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What’s next for Wallace & Carey?

Industry insiders weigh in on convenience’s shifting distribution landscape.
Wallace & Carey truck trailer
Wallace & Carey truck trailer

News headlines last month that Wallace & Carey had filed for creditor protection was a shock to many in the c-store sector.

The Calgary-based family-owned distribution and logistics company has been servicing c-stores for more than 100 years, counts 7-Eleven Canada, Greenergy (recently acquired by Global Fuels) and thousands of independent c-stores as loyal customers, and has nationwide clients in other industries, such as Cineplex movie theatres.

“Wallace & Carey is a founding member of the CICC,” adds Anne Kothawala, president and CEO of the Convenience Industry Council of Canada, which was launched in 2019. “They are obviously a very important part of the supply chain in Canada.”

During the pandemic, she says it was in no small part to Wallace & Carey  that c-stores, particularly in rural communities, were able to keep stocked with supply “despite how difficult it was.” This commitment, in turn, elevated the c-store in the eyes of Canadians and other stakeholders as an essential service.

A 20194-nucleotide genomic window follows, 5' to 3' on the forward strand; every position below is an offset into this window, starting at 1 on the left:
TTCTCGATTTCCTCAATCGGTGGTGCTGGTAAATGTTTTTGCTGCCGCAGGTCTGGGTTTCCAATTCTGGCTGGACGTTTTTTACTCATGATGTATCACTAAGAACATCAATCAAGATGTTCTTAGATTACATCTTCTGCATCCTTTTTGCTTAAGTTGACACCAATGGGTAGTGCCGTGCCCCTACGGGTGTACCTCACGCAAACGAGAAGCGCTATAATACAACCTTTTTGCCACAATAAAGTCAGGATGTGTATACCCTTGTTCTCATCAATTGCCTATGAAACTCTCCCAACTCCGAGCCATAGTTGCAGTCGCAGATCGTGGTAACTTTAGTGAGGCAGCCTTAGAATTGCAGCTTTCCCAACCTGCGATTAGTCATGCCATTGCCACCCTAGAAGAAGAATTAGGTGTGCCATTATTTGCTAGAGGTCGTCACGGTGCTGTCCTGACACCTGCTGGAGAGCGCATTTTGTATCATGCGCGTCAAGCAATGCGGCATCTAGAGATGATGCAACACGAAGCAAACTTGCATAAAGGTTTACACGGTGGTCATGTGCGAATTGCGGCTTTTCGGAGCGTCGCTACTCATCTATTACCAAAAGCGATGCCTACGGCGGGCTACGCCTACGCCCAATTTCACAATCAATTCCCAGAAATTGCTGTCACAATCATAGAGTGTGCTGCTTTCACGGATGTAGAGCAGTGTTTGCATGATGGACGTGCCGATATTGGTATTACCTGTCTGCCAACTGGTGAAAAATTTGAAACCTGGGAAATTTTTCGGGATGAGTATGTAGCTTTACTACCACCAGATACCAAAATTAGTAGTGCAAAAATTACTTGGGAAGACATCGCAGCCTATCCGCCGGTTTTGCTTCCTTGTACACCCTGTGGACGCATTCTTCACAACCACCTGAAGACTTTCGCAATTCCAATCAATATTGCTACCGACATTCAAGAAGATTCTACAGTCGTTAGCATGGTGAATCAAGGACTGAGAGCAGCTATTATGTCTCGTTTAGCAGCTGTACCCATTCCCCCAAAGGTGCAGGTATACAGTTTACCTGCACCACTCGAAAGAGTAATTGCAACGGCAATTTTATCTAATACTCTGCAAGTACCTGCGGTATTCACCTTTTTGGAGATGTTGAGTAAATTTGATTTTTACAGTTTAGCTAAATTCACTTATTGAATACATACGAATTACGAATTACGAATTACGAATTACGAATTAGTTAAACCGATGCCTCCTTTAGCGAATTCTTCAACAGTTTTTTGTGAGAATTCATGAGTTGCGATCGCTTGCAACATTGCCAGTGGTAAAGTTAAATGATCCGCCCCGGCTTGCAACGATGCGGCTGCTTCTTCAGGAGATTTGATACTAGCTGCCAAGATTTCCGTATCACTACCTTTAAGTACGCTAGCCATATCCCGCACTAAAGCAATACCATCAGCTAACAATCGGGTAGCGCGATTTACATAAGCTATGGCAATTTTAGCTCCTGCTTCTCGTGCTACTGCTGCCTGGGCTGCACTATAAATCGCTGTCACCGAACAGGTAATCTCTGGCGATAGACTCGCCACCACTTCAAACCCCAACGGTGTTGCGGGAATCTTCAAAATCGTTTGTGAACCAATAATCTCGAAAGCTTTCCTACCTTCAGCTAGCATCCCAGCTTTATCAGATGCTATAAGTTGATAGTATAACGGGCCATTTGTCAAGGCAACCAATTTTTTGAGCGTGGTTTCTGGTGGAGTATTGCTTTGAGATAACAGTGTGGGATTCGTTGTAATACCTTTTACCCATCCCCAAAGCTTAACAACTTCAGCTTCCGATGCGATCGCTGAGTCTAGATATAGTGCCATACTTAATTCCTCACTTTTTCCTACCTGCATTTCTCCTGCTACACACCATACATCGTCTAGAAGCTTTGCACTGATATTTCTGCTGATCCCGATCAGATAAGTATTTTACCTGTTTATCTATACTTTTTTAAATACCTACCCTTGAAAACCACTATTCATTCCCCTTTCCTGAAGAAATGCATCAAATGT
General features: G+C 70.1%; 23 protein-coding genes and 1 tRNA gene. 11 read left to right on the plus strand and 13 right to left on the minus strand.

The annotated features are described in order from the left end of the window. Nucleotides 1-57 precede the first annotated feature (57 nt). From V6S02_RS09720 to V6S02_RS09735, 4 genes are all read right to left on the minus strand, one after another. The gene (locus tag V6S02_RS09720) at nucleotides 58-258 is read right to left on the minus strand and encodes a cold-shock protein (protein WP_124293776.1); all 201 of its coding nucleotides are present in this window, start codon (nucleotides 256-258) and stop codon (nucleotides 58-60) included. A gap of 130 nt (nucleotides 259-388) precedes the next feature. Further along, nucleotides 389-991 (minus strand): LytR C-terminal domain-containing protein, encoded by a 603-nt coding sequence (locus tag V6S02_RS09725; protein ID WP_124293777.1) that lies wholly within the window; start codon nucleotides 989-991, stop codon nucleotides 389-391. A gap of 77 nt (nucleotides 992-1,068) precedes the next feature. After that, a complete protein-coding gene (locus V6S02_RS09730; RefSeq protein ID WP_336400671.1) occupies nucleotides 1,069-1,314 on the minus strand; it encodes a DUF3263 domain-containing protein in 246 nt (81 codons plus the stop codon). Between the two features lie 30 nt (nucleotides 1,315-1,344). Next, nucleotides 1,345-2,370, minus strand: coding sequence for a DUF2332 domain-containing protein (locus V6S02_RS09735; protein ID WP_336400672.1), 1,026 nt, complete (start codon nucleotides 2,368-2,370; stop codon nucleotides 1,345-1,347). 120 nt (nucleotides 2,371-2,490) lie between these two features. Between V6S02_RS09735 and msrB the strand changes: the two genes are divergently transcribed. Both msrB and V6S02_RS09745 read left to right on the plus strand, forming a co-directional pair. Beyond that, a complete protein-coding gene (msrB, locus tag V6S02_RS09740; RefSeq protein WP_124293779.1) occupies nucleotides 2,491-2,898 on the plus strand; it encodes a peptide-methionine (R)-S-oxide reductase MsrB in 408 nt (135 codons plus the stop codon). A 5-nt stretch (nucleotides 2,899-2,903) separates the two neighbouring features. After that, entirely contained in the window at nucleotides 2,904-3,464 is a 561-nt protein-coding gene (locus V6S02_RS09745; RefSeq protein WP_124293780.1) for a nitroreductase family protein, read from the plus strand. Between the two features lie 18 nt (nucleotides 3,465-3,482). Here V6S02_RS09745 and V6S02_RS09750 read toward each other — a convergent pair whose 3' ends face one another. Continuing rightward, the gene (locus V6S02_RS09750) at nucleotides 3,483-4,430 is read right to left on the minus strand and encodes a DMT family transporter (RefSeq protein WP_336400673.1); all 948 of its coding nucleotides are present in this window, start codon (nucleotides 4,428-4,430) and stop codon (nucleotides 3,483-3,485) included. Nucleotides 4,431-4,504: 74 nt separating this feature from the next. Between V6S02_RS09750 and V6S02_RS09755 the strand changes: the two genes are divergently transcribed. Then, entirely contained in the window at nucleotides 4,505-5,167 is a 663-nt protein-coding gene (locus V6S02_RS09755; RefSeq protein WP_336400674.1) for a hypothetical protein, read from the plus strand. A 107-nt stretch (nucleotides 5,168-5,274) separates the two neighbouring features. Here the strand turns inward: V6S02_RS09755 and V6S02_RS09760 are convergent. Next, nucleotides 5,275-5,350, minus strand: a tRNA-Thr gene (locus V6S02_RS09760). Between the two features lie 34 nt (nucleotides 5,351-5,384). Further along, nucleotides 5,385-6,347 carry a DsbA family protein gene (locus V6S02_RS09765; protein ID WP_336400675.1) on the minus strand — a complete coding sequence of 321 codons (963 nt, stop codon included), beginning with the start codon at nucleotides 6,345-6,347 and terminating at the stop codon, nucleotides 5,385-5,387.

The company—which declined request for comment about its restructuring at this time—stocks more than 75,000 items in 10 distribution centres from Ontario to B.C., and in categories such as grocery, confectionary and tobacco, according to its website. The other big c-store distributors are Core-Mark and, to a lesser extent, according to sources interviewed for this story, Sobeys.

Fortunately, creditor protection allows companies to continue normal business operations as they restructure, so Wallace & Carey customers shouldn’t see their needs materially impacted, at least for the time being.

“It is sad to see a company with such a long history threatened with extinction,” says Barry Prentice, director of the Transport Institute and a supply chain management professor at the University of Manitoba. “Clearly the pandemic problems of business interruption, excess inventories, sky-high freight rates, and now rising labour costs (inflation) took their toll. It is likely that the rapid rise in interest rates is the final straw that broke the camel’s back.”